Following my review of Your Brick Oven, I thought I’d write a little on my plans for building an oven once we get to France.
The smallish clay oven I built previously.
The in-laws have already asked me to build a big clay oven in the courtyard of their group gite (holiday home), but I’ll put the idea of the brick oven to them instead on the grounds of its longevity. Clay ovens are best suited to communities with lots of clay, not many bricks and enough skills across the generations to maintain and patch them up year after year. While building with clay is a wonderful (but knackering) process a well built brick oven could last decades rather than years.
There are plans to renovate another of the empty buildings as a sort-of restaurant dining room where big groups can cook and eat together, so that feels like a sensible site for the oven. Though it will be built outside, I’d like an oven door to be accessible from inside the building for baking during the winter. While my previous clay oven worked well enough at Christmas time in the rain, it wasn’t so much fun running in and out the house with the dough.
I’m picturing using the oven in a couple of scenarios.
Here's a crude sketch I did on my phone to illustrate
Firstly, I want a big oven that’s suitable for cooking dinner for a group of twenty or more guests at any one time – good enough for a small restaurant or a big dinner party. This would take a lot of wood to heat up so you once it’s lit you use the heat for cooking a whole load of meals for the week ahead. Basically spending a whole day cooking food and using the changing temperatures of the oven as it slowly cools, like they did in the old days. Pizza, bread, roasts, cakes, drying herbs etc.
I’d also like the option of baking bread during the week without using all the fuel needed to soak (that’s wood oven lingo) the big party sized oven. So I’m thinking of building a double oven. One big and one small right next to each other.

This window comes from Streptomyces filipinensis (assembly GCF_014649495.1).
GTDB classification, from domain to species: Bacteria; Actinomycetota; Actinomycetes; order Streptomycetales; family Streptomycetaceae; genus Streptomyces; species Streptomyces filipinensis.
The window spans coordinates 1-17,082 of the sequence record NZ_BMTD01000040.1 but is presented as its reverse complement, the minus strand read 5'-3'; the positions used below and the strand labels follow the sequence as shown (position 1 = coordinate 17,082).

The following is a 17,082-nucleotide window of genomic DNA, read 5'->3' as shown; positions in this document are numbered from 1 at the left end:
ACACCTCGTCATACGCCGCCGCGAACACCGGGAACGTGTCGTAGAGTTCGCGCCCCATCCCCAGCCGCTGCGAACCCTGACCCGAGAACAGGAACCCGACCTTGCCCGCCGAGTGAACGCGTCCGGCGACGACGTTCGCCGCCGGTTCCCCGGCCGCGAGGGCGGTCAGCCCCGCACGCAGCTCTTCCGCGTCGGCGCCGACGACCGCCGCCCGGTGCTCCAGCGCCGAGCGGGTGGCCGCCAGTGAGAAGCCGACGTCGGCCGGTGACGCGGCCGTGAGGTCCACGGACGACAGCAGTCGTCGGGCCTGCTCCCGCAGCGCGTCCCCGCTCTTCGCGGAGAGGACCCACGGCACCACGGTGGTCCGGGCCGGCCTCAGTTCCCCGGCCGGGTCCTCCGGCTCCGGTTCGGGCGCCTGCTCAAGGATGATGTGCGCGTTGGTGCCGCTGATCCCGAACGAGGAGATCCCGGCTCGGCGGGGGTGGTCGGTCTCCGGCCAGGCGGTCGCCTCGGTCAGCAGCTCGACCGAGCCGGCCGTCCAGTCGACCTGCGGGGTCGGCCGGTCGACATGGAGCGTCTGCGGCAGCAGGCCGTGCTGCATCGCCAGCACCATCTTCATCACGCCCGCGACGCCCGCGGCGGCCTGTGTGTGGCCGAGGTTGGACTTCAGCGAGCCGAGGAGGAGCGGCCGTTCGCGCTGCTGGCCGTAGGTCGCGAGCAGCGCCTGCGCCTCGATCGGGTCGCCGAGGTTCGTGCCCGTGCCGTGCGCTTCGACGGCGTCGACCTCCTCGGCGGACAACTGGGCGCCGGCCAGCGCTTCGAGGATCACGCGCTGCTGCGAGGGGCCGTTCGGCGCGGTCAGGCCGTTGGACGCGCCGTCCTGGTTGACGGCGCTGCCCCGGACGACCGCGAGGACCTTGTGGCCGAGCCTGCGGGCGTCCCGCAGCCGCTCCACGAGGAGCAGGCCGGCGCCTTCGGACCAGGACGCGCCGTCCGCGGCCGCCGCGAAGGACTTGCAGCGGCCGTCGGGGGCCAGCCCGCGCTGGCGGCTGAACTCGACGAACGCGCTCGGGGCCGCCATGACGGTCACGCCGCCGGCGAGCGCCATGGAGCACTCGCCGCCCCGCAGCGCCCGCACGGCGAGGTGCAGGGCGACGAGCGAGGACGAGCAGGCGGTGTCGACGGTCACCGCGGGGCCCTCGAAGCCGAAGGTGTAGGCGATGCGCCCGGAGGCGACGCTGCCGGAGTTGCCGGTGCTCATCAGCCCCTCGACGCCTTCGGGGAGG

I thoroughly enjoyed reading this book. It’s a great mix of good food and simple living, so it’s right on topic for a review on this blog. It’s light on text, but it feels like this was the intention of the author rather than any lacking of content, so I’m not faulting it for that.
The book is split pretty equally between the topics of building and using a brick oven. And leans slightly more towards inspiring you to build and use an oven rather than detailing the exact steps in how to do it. I’d love to know if this was intentional, but I can only speculate. In many ways, I imagine the lack of precise detailed steps makes the process less intimidating and may encourage a few more people to have a go. Which is a good thing in my eyes, and fits with how we hope this blog of ours can inspire others.
For context, I read the book as someone who has previously built a clay oven, and was already planning to build a brick oven. So I know the process roughly, and just needed to learn about the specific differences between the clay and brick approach. It did that well, offered a few innovative ideas for oven design (a built in ash box for one!) and some inspiring photos and stories about their restaurant and options for using an oven beyond the basic pizza party.
This felt like the right level of detail to me but it’s not a step-by-step guide in the sense of how to mix mortar or how to cut a brick. It simply mentions that you need to do those things at various points in the process. So if you’ve never done anything like this before you might want to read a little more around the subject but I’d still highly recommend this book as a resource.
I should repeat that this review is based only on reading the book. I’ll feedback again when I’ve put it into action.
Finally, here’s a photo to give you a feel for the content, and to demonstrate how this book goes beyond a few plans for laying bricks to offer something really inspiring:
Wise words on food